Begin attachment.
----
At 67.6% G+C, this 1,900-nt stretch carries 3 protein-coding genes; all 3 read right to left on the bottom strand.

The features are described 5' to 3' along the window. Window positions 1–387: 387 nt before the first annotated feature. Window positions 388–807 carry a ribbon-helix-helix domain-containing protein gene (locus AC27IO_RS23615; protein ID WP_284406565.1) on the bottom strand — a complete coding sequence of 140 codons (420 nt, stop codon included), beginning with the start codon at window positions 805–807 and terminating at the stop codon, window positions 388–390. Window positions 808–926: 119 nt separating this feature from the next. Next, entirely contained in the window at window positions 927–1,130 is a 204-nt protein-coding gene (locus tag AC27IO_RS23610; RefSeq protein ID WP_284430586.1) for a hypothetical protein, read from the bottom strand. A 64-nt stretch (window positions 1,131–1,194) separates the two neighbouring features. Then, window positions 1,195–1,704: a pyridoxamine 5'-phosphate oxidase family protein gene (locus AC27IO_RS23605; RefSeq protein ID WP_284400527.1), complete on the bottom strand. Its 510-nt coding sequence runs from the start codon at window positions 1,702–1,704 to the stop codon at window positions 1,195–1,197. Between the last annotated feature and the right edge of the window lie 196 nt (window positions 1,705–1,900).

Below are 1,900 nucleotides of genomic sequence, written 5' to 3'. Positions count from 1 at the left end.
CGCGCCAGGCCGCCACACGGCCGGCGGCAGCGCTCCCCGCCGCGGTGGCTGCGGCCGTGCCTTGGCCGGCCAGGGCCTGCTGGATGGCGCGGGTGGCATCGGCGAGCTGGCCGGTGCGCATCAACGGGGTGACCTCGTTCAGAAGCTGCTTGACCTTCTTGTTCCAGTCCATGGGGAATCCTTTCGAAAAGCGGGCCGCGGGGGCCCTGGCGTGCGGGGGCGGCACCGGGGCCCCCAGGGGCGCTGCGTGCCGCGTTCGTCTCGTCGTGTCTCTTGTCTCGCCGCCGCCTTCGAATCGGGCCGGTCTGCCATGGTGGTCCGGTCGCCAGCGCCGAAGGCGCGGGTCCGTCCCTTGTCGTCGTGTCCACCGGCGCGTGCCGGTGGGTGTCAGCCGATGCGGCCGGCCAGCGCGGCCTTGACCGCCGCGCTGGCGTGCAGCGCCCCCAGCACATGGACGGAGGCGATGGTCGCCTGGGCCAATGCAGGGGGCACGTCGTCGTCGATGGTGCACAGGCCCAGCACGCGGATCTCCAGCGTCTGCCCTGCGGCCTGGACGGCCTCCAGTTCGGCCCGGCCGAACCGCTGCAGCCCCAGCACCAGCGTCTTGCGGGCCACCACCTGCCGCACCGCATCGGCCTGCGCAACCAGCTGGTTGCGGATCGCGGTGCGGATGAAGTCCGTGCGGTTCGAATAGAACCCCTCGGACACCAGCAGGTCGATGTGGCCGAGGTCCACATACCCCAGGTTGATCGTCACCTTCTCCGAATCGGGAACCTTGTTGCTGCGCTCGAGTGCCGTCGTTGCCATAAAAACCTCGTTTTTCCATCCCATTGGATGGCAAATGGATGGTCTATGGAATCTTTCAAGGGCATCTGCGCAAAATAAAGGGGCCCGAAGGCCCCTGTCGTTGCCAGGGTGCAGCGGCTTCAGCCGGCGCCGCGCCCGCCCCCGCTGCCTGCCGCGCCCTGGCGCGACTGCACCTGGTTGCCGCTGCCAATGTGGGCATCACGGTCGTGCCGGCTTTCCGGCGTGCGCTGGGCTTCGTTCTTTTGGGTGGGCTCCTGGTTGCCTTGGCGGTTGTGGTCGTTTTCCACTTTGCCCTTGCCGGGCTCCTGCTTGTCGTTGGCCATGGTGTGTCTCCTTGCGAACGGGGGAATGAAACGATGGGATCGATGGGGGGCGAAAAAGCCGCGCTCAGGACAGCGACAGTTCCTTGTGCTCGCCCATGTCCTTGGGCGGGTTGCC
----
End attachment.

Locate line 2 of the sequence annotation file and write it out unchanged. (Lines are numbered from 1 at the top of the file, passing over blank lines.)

The features are described 5' to 3' along the window. Window positions 1–387: 387 nt before the first annotated feature. Window positions 388–807 carry a ribbon-helix-helix domain-containing protein gene (locus AC27IO_RS23615; protein ID WP_284406565.1) on the bottom strand — a complete coding sequence of 140 codons (420 nt, stop codon included), beginning with the start codon at window positions 805–807 and terminating at the stop codon, window positions 388–390. Window positions 808–926: 119 nt separating this feature from the next. Next, entirely contained in the window at window positions 927–1,130 is a 204-nt protein-coding gene (locus tag AC27IO_RS23610; RefSeq protein ID WP_284430586.1) for a hypothetical protein, read from the bottom strand. A 64-nt stretch (window positions 1,131–1,194) separates the two neighbouring features. Then, window positions 1,195–1,704: a pyridoxamine 5'-phosphate oxidase family protein gene (locus AC27IO_RS23605; RefSeq protein ID WP_284400527.1), complete on the bottom strand. Its 510-nt coding sequence runs from the start codon at window positions 1,702–1,704 to the stop codon at window positions 1,195–1,197. Between the last annotated feature and the right edge of the window lie 196 nt (window positions 1,705–1,900).